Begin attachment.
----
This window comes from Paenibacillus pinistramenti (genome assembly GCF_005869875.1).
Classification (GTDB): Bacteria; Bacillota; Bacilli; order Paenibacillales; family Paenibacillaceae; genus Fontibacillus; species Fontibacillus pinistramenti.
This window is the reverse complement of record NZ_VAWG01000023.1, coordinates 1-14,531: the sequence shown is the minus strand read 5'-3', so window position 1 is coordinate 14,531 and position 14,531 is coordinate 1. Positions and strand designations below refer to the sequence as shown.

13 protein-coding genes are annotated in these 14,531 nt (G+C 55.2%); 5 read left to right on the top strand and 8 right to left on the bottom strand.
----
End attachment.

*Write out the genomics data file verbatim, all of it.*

This window comes from Paenibacillus pinistramenti (genome assembly GCF_005869875.1).
Classification (GTDB): Bacteria; Bacillota; Bacilli; order Paenibacillales; family Paenibacillaceae; genus Fontibacillus; species Fontibacillus pinistramenti.
This window is the reverse complement of record NZ_VAWG01000023.1, coordinates 1-14,531: the sequence shown is the minus strand read 5'-3', so window position 1 is coordinate 14,531 and position 14,531 is coordinate 1. Positions and strand designations below refer to the sequence as shown.

13 protein-coding genes are annotated in these 14,531 nt (G+C 55.2%); 5 read left to right on the top strand and 8 right to left on the bottom strand.